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Mac trojan masquerading as codec

Late last week, Intego Security released a press release detailing a new Trojan web variant, aimed at Mac users. A Trojan, known as OSX.RSPlug.A (or OSX/Puper), is installed on the system by the user, under the guise that it is a video codec, required for playing a free video file.

The installer, under the clever name MacCodec, requires administrative access to install (meaning the user has to not only specifically agree to download the file, he/she has to enter in the admin password before it will install), and instead of installing a codec, it runs a script that creates a scheduled task that changes the DNS server, in an attempt to redirect users to malicious phishing sites. Unsurprisingly, this Trojan seems to be almost exclusively targeting porn sites that offer those always-hard-to-resist "Download Sample Now" or "Free movie clip" downloads.

Like clockwork, the pandering , the hysteria and the schadenfreude has already hit the web. Many of these articles fail to adequately underscore a few points that, we at Download Squad, think are pretty important for users to consider:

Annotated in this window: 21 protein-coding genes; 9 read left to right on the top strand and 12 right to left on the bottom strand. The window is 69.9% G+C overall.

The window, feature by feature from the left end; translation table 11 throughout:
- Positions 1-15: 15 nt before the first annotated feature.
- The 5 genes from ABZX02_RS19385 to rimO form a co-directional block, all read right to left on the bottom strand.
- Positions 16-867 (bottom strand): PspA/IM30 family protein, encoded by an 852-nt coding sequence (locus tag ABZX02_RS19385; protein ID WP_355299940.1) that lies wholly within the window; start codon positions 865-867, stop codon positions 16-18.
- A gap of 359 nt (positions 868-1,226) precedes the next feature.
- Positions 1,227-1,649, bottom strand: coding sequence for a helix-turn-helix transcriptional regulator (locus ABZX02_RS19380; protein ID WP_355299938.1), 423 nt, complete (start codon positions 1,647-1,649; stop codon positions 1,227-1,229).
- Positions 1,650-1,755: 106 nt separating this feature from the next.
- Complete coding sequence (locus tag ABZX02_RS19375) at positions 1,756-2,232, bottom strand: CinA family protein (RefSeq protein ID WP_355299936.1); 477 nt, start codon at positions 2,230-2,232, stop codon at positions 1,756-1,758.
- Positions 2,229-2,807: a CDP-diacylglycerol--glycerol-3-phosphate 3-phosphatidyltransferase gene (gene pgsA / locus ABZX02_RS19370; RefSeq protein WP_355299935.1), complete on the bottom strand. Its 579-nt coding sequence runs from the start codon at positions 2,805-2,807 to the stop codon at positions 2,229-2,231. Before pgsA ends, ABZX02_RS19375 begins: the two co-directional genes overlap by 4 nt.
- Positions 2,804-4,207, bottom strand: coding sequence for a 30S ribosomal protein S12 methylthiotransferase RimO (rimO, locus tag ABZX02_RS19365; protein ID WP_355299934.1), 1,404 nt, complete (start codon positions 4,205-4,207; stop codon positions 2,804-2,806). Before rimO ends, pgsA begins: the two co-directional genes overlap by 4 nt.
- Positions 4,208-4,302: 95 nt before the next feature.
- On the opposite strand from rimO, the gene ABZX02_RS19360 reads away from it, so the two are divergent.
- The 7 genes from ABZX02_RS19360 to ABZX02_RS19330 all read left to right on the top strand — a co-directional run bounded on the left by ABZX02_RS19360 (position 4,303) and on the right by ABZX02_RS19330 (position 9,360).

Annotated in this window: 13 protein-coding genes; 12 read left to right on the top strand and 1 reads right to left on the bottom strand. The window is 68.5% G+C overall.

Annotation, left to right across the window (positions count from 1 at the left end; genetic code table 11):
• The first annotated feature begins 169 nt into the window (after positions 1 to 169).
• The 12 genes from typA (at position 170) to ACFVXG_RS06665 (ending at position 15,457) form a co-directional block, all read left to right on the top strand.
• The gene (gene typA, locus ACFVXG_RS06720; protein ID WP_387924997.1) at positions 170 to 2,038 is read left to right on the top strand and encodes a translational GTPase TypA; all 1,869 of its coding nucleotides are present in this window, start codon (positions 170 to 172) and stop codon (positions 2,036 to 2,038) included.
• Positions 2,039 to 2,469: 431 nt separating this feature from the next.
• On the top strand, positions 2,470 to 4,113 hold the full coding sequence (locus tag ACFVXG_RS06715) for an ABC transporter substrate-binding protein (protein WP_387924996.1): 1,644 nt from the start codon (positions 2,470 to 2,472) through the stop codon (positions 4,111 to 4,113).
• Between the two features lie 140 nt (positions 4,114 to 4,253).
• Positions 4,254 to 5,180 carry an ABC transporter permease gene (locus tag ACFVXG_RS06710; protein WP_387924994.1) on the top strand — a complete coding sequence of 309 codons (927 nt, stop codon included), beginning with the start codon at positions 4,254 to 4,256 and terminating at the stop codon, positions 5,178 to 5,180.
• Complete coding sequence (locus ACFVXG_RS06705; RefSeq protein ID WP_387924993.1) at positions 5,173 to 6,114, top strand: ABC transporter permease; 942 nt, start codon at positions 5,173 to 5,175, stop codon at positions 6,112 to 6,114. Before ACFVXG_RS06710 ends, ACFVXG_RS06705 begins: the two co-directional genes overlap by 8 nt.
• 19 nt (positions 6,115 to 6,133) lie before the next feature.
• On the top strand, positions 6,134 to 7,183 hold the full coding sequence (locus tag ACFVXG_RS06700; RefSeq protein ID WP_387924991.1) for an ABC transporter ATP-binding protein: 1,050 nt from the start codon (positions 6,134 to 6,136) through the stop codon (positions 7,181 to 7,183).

1. This is not the first Trojan to affect the Mac, nor will it be the last.
  2. This is a fairly simple, some might even say standard Trojan. It works exactly the same as the pre-existing Windows version.
  3. The user has to agree to download the file AND enter in an administrative password. Granting admin rights to a "codec" you are downloading off of a porn site (and note, the video doesn't download - the DMG for the trojan downloads, the video does not exist) is not something we recommend, regardless of your OS.
  4. The company that released the first press release, assessing the risk as "critical" - is a company that is trying to parlay this as a way to sell more copies of their Mac Antivirus product. McAfee, Sunbelt and others failed to deem this as anything other than low risk.

As always, users should never grant admin access to a program from an unknown source (especially if it is for a porn site, come on!). We admit, masquerading as a codec is pretty clever, considering QuickTime's lack of compatibility out of the box, with some of the most popular video formats. Luckily, Perian, an open-source, free and SAFE utility exists that quickly and easily provides QuickTime compatibility with a host of formats. Other solutions like VLC and Windows Media Components for QuickTime are also available for free.

Panda Labs has more information about the types of sites this Trojan seems to be stemming from and the types of messages the installer displays.

Tags: codec, mac, quicktime, trojan, virus